– Previous exposure to the UN Cluster approach, preferably both at the global policy level and at field implementation level.
– Experience in capacity building, project design, concept note development and implementation.
– Proven skills in diplomacy, negotiation, and facilitation of capacity building processes.
– Ability to work, live and travel in a challenging environment.
Language Requirements:
– Fluency in spoken and written English.
– Knowledge of Bengali or Burmese is an advantage.
Competency Requirements:
Core Competencies:
– Accountability
– Communication
– Organizational Awareness
– Teamwork & Collaboration
– Commitment to Continuous Learning
– Client & Result Orientation
Managerial Competencies:
– Managing Performance
– Judgement and Decision Making
– Leadership
– Managing Resources
Cross-Functional Competencies:
– Analytical Thinking
– Technological Awareness
– Stakeholder Management

Standard Job Description

Required Languages

,

Desired Languages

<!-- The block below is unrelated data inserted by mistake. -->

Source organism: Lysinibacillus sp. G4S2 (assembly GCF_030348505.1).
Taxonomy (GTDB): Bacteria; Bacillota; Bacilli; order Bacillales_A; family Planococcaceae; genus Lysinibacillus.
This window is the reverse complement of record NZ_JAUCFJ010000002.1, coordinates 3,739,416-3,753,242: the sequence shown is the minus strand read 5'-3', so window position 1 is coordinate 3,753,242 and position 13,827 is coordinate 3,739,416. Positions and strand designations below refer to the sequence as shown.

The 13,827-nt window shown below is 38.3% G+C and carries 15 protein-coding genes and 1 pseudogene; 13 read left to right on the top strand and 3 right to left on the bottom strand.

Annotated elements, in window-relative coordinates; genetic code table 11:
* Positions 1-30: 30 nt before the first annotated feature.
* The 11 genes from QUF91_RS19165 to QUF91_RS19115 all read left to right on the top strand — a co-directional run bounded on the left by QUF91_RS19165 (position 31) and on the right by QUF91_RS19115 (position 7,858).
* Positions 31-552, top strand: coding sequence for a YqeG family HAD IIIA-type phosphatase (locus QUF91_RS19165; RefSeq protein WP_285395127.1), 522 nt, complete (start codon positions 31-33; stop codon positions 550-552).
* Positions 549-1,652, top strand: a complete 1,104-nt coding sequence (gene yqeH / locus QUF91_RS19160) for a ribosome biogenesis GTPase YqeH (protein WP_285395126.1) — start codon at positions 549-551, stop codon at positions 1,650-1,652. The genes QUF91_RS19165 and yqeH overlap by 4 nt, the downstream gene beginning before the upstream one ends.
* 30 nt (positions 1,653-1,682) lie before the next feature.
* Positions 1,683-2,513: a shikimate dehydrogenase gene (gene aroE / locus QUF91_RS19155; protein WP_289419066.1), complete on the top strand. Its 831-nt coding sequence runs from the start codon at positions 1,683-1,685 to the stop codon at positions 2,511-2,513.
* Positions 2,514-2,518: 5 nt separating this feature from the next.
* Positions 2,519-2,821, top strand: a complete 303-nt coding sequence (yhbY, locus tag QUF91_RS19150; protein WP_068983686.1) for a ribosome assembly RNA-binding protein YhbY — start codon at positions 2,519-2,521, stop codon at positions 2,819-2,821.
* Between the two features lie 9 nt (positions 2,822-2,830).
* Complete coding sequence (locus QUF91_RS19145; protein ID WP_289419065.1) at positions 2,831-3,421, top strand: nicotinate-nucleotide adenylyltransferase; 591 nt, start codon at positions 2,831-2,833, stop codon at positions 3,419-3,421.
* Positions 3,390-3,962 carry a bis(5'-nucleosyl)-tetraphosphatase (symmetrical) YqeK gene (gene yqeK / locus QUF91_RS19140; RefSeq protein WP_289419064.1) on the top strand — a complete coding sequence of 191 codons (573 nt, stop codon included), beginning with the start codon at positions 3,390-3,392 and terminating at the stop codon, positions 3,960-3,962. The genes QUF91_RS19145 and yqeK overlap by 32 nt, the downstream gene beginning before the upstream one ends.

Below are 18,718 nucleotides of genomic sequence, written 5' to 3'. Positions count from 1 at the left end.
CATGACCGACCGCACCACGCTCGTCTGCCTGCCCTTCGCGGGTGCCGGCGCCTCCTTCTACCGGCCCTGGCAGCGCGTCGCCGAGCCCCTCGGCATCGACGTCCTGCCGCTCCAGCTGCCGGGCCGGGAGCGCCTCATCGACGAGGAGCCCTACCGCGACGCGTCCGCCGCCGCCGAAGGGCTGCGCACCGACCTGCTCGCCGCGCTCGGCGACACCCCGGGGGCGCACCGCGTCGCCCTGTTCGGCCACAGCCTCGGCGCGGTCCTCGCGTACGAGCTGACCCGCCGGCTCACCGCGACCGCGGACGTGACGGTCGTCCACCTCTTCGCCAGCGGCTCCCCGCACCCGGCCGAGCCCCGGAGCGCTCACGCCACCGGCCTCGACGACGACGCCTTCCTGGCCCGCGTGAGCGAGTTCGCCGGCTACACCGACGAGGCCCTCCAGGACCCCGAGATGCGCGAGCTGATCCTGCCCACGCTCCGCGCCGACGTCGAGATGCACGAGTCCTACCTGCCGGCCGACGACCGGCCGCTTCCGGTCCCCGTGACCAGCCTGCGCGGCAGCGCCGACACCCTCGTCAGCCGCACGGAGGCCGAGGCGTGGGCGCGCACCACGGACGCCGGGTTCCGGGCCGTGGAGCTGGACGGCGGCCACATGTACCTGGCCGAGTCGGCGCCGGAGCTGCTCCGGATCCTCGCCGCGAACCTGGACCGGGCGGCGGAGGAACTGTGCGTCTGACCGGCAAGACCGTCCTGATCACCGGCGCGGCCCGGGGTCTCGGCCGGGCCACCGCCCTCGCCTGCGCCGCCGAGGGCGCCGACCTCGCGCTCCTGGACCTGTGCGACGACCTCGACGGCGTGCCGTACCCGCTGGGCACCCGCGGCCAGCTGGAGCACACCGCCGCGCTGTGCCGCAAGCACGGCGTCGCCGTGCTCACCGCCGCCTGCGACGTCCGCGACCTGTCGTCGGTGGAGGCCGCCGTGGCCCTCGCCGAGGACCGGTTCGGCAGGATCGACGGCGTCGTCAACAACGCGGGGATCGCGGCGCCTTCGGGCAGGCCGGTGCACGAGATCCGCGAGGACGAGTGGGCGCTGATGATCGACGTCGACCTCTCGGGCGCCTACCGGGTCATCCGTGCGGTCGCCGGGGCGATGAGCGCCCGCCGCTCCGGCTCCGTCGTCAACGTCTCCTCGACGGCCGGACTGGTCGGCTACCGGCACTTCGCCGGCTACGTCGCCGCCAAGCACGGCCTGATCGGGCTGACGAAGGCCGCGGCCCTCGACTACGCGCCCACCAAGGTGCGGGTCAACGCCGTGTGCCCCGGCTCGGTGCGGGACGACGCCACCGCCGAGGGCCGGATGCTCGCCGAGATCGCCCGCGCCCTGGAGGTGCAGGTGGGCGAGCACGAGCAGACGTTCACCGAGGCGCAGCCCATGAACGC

,

Additional Qualifications

Skills

Education

BA: Social Science, BS: Energy, BS: Environmental Science

Certifications

Work Experience

Cluster Coordination and Inter-Agency, Energy, Humanitarian Coordinator

Other information

This position doesn’t require a functional clearance

How to apply

How to apply

For a full job description and to apply, interested candidates are requested to visit

bit.ly/3W0Jyj1

The UNHCR workforce consists of many diverse nationalities, cultures, languages and opinions. UNHCR seeks to sustain and strengthen this diversity to ensure equal opportunities as well as an inclusive working environment for its entire workforce. Applications are encouraged from all qualified candidates without distinction on grounds of race, colour, sex, national origin, age, religion, disability, sexual orientation and gender identity.

Please note that UNHCR does not charge a fee at any stage of its recruitment process (application, interview, meeting, travelling, processing, training or any other fees).

Closing date of receipt of applications: 18 January 2023

This is an edited version to meet LinkedIn standards. For the official job description, please visit unhcr.org/careers.